FILM REVIEW: The Hangover Part II
- May 26, 2011 3:00 PM |
- By Eli Glasner
After The Hangover became the surprise summer smash of 2009, a sequel was inevitable. But much of what the frat pack comedy had going for it the first time was shock value -- by way of a tiger, a baby, Mike Tyson, off-colour jokes and a generous sprinkling of full-frontal male nudity.
For The Hangover Part II, director Todd Phillips delivers a heaping helping of more of the same, seasoned with some Thai spice, fired up on a bigger budget and infused with those trademark cover-your-eyes-and-pray-for-humanity moments.(Warning: link contains some spoilers of an explicit nature)
The sequel finds the wolf pack reuniting in Thailand for dentist Stu's wedding. Since we last saw him, Stu (Ed Helms) has met Lauren: the gal of his dreams. Her family hails from Thailand, which handily justifies the new time zone.
Bradley Cooper, left, watches as Ed Helms riffs on Billy Joel's Allentown in a scene from The Hangover Part II. (Warner Bros. Pictures)
All the bros make the trip to Asia for the big send off: Phil (Bradley Cooper), Doug (Justin Bartha) and Alan (the now ubiquitous Zach Galifianakis). The only new element to the crew is the addition of Lauren's little brother Teddy (Mason Lee), an innocent, overachieving, pre-med student and sacrificial lamb.
After a slow beginning, we once again find Phil, Stu and Alan waking up in a hotel room -- this time a dingy one in the middle of Bangkok -- with no idea how they got there. Sub in a monkey for the original film's tiger, replace Stu's missing tooth with a Tyson-style face tat and we're off to the races. The goal: find the missing Teddy and make it back before the big wedding day.
Now it would be easy to criticize Phillips's slavish devotion to the original (I look forward to the inevitable YouTube comparison videos that run The Hangover I and II, side-by-side). But, what saves the sequel from a case of déjà vu is how the actors have grown into their roles.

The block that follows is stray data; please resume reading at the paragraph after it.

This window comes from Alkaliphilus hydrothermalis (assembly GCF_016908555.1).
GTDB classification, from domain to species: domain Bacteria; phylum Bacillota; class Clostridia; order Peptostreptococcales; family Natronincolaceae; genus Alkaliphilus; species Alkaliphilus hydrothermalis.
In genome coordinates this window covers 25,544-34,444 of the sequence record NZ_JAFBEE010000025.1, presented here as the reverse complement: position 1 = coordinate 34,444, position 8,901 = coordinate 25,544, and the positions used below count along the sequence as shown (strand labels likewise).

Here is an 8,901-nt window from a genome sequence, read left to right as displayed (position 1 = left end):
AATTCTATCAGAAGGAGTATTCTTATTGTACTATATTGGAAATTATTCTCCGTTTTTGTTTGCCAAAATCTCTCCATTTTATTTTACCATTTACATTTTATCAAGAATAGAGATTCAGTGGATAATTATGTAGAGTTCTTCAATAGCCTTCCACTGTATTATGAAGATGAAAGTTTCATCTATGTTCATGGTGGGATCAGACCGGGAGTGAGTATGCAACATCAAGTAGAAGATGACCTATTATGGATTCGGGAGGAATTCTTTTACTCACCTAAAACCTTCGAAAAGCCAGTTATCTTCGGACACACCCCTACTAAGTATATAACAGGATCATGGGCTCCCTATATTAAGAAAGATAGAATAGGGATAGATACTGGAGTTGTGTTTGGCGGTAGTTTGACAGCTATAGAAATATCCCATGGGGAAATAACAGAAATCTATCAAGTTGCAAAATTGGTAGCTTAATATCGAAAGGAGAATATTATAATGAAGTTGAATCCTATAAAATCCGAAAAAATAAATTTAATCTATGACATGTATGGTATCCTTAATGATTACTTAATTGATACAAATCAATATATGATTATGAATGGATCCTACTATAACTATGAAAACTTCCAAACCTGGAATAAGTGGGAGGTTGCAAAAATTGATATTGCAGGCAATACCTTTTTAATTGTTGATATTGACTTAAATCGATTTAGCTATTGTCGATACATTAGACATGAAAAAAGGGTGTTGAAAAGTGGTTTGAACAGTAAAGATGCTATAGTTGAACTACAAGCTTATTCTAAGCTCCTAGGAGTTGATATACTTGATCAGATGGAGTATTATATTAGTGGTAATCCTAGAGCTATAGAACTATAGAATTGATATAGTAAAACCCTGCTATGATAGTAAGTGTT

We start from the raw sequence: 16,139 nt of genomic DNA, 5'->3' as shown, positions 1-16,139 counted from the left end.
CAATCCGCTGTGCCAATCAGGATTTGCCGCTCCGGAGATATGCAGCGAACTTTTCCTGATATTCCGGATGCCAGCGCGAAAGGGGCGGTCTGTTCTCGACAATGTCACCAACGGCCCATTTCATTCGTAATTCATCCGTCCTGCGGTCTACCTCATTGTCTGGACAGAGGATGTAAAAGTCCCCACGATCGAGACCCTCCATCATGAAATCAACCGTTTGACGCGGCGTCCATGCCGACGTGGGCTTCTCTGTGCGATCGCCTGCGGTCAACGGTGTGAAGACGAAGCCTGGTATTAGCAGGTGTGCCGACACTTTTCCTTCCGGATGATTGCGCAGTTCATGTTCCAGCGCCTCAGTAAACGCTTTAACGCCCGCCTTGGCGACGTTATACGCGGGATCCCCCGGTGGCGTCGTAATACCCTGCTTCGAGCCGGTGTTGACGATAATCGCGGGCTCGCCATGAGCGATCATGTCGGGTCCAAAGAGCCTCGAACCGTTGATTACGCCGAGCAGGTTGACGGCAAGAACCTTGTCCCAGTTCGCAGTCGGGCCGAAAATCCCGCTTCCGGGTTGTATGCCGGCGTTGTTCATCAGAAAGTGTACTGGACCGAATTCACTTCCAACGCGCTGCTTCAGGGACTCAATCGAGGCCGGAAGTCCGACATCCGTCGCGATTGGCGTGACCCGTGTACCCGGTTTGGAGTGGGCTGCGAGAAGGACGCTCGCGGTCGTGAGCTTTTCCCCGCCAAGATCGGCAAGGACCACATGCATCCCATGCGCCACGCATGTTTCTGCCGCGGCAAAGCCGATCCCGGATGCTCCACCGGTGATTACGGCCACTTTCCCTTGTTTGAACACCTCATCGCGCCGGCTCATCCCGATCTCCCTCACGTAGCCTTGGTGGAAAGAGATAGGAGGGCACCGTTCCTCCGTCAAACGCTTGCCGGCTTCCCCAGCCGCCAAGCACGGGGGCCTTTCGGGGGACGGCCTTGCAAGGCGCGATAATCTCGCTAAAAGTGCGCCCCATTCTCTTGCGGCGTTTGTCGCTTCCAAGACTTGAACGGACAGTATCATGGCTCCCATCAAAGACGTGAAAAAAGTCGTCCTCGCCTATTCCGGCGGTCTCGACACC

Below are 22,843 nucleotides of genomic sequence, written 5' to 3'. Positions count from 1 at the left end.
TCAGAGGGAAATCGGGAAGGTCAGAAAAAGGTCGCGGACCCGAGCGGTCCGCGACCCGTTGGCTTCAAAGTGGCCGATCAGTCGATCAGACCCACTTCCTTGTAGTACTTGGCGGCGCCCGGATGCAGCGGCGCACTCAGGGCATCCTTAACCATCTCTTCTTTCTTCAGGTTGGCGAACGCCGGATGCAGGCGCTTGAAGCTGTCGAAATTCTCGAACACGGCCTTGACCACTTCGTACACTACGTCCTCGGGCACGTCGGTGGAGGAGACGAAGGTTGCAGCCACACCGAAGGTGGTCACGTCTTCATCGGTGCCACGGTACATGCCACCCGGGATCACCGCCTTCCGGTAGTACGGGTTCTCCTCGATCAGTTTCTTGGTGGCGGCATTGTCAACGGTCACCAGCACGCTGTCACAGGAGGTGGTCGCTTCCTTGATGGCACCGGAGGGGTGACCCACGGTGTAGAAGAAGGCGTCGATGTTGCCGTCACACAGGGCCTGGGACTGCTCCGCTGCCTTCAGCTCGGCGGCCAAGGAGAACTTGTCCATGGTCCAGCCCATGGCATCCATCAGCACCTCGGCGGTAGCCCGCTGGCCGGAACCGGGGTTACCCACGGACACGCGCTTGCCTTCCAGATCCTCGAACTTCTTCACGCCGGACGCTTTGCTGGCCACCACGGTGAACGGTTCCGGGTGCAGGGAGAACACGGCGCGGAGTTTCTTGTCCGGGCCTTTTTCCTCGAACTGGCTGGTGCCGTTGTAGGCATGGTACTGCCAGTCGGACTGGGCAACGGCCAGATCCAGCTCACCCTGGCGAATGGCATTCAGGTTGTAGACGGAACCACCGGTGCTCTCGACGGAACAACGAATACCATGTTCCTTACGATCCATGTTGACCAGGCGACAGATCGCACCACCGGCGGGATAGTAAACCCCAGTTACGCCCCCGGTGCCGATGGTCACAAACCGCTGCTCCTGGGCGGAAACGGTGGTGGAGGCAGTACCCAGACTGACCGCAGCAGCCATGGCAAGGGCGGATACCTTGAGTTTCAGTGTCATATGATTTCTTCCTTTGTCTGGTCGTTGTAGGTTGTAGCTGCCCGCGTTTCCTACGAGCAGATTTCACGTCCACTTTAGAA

As Phil, Cooper is now so laid back he practically falls off the screen. The scruffy-faced charmer continues to possess an easy charisma that makes up for his cockroach of a character. As the man-child Alan, Galifianakis finds a sweet spot between naiveté and desperation. He is a pot-bellied samurai of stupid, channeling idiocy to new heights. Needless to say, he and the monkey hit it off.
Finally, there is my favourite of the pack: Helms as Stu. Like his former Daily Show colleague Steve Carell, Helms excels as an everyman, albeit one with the capability of meltdowns of Dog Day Afternoon proportions. Helms is fine playing the too-nice dentist, but he's at his funniest when Stu is at his lowest -- whether it's his Ed Grimely-style hissy fit or his sardonic ode to Billy Joel's Allentown. (If you haven't seen it, I highly recommend checking out Helms in Cedar Rapids, a sweet and somewhat underappreciated recent comedy).
There are a couple other elements, including bizarre cameos from Paul Giamatti and Nick Cassavetes (replacing Liam Neeson, who had been a replacement for Mel Gibson). Yes, Ken Jeong returns as the high-rolling drug dealer Mr. Chow. Jeong says his cartoonish character is "commenting on the comedy," but I remain partial to his performance as the sad, former Spanish prof Chang on TV sitcom Community.
RATING: A comfortably crass and familiar comedy that improves on the original, The Hangover Part II gets three leering Mike Tyson heads out of five.
The Hangover Part II sees the return of the wolf pack, including, from left, Zach Galifianakis, Mason Lee, Bradley Cooper, Ed Helms and Justin Bartha. (Warner Bros. Pictures)
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